LAW 924. Independent Research. 1-2.5 Hours.
Students may undertake a project which involves investigation, research, and scholarship in a particular area of the law. The research must be done under the supervision of a faculty member and must culminate in the writing of a research paper in publishable form. Students must complete and submit for faculty feedback at least two drafts or one draft and one outline in addition to the final research paper. The faculty supervisor must provide meaningful feedback to the student on the outline and draft(s). The final product of the independent research must be submitted at a date set by the faculty supervisor which is no later than the last day of classes of the semester. A student may not earn academic credit for independent research unless (1) in the case of a regular semester, that student is enrolled in at least 3 additional credit hours during the same semester, or (2) in the case of summer school, that student is enrolled in at least 2.5 additional credit hours in either five-week summer session. Students must successfully complete 10-15 double spaced, typed pages of work for every credit hour earned. No student may enroll for more than 2 hours of independent research in one semester, and no student may count more than 6 hours of independent research credit toward the credit required for graduation. However, a student may receive a maximum of 2.5 hours credit for independent research in either of the summer school sessions if that student is otherwise enrolled in 7.5 additional hours during the summer session. Prerequisite: Forty hours of law school credit and an overall average of at least 2.0 at the time of enrolling. RSH.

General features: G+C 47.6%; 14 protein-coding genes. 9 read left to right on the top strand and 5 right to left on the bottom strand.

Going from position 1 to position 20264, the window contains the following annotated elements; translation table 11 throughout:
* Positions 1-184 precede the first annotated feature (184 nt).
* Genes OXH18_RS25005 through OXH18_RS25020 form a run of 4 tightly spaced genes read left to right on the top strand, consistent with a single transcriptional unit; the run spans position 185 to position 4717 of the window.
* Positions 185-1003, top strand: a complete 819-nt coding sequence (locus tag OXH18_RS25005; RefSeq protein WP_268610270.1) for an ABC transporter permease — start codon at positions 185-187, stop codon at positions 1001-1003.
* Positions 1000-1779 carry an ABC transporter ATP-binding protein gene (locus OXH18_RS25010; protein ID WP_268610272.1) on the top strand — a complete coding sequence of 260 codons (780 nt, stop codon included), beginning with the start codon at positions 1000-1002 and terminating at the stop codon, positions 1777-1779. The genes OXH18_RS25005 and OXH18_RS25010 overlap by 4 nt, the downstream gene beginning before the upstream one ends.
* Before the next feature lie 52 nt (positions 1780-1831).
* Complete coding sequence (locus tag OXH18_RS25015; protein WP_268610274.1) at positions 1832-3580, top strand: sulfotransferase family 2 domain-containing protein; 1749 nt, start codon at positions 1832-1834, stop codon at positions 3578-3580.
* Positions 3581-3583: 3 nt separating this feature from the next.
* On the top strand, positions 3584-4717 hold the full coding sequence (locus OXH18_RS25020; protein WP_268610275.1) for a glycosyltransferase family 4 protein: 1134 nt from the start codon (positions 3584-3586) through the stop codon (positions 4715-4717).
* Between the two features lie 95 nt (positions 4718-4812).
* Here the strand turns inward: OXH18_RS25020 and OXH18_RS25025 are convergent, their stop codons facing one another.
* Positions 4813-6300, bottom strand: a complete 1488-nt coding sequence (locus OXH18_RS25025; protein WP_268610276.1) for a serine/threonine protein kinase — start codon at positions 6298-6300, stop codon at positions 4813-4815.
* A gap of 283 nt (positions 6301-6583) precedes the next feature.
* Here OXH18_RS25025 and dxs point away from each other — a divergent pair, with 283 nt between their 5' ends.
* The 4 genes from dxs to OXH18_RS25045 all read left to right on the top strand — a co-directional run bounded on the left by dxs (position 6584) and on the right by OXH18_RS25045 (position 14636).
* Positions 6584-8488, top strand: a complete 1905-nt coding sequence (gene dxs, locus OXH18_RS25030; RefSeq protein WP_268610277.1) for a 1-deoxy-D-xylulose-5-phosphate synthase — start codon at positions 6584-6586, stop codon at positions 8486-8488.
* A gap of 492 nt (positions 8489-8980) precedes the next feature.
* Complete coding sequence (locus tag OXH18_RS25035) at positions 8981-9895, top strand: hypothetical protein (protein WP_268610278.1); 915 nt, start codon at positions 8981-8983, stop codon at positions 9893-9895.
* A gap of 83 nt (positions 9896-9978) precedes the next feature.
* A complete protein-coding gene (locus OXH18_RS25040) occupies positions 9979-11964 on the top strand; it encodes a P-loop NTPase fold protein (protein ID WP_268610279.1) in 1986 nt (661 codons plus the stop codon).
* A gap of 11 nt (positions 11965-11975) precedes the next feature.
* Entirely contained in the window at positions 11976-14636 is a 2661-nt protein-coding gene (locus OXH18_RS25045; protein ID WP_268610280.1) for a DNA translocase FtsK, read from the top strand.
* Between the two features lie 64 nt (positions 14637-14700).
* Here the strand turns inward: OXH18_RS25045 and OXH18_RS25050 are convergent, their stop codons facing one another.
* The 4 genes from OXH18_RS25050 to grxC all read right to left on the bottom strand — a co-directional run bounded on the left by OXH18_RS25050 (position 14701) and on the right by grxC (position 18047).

Graduation requirements and regulations for every academic program are provided in this catalog. Degree requirements and course descriptions are subject to change. In most cases, you will use the catalog of the year you entered KU (see your advisor for details). Other years’ catalogs» The School of Law The School of Law is an excellent place to pursue professional legal education. The school’s primary mission is to prepare its students to be outstanding members of the legal profession, well educated in the law and committed to professional achievement and public service. The school educates students in both the general principles of law and the skills needed for practice in a changing legal environment. Students develop technical competence, pride in legal craftsmanship, a sound sense of ethics and professionalism, and an appreciation for the role of law and of the practice of law in society. The law school has a venerable history and a commitment to educating for the future. Legal education at KU began in 1878, and the school was a charter member of the Association of American Law Schools . Since 1924, it has had a chapter of Order of the Coif, a national law school honor society with chapters at leading law schools throughout the country. The law school is fully accredited by the American Bar Association . Outside the classroom, student organizations provide a focus for service as well as social activities and professional development. In a program that may be unique to KU, law students serve the university community and develop litigation skills by acting as prosecutors, defense counsel, and judges in the Traffic Court (KU Court of Parking Appeals), which handles all appeals of campus parking tickets. Two student-edited scholarly publications, the Kansas Law Review and the Kansas Journal of Law and Public Policy , allow students to delve deeply into areas of law that interest them, hone their writing, and expand their editing skills. KU Law students also participate in a rich array of moot court , mock trial and transactional law programs. Some are courses, and some are extracurricular activities. All provide hands-on writing and advocacy skills that are some of the hallmarks of a KU Law education. Prelaw View information about prelaw study at KU.